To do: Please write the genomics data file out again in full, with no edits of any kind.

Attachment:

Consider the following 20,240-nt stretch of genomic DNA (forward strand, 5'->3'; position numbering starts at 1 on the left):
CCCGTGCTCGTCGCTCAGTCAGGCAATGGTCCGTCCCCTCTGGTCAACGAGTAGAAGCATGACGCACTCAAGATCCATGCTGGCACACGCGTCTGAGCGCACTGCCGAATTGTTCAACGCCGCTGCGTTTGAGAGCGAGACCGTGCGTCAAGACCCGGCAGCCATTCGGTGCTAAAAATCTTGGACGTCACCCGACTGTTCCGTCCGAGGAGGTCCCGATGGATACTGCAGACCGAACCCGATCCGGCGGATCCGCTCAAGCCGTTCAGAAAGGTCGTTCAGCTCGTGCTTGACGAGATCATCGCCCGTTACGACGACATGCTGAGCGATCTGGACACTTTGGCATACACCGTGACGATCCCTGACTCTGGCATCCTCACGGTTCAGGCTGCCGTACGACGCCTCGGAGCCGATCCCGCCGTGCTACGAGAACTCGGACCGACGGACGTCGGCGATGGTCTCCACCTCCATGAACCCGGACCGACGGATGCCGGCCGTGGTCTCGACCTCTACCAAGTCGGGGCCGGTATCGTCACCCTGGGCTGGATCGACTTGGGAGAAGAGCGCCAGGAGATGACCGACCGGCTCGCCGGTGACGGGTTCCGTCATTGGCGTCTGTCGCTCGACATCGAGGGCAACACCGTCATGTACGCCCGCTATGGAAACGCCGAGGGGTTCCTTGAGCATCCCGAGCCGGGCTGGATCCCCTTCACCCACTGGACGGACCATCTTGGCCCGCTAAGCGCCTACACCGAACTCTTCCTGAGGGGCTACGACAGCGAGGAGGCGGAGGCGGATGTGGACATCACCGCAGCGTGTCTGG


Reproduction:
Consider the following 20,240-nt stretch of genomic DNA (forward strand, 5'->3'; position numbering starts at 1 on the left):
CCCGTGCTCGTCGCTCAGTCAGGCAATGGTCCGTCCCCTCTGGTCAACGAGTAGAAGCATGACGCACTCAAGATCCATGCTGGCACACGCGTCTGAGCGCACTGCCGAATTGTTCAACGCCGCTGCGTTTGAGAGCGAGACCGTGCGTCAAGACCCGGCAGCCATTCGGTGCTAAAAATCTTGGACGTCACCCGACTGTTCCGTCCGAGGAGGTCCCGATGGATACTGCAGACCGAACCCGATCCGGCGGATCCGCTCAAGCCGTTCAGAAAGGTCGTTCAGCTCGTGCTTGACGAGATCATCGCCCGTTACGACGACATGCTGAGCGATCTGGACACTTTGGCATACACCGTGACGATCCCTGACTCTGGCATCCTCACGGTTCAGGCTGCCGTACGACGCCTCGGAGCCGATCCCGCCGTGCTACGAGAACTCGGACCGACGGACGTCGGCGATGGTCTCCACCTCCATGAACCCGGACCGACGGATGCCGGCCGTGGTCTCGACCTCTACCAAGTCGGGGCCGGTATCGTCACCCTGGGCTGGATCGACTTGGGAGAAGAGCGCCAGGAGATGACCGACCGGCTCGCCGGTGACGGGTTCCGTCATTGGCGTCTGTCGCTCGACATCGAGGGCAACACCGTCATGTACGCCCGCTATGGAAACGCCGAGGGGTTCCTTGAGCATCCCGAGCCGGGCTGGATCCCCTTCACCCACTGGACGGACCATCTTGGCCCGCTAAGCGCCTACACCGAACTCTTCCTGAGGGGCTACGACAGCGAGGAGGCGGAGGCGGATGTGGACATCACCGCAGCGTGTCTGG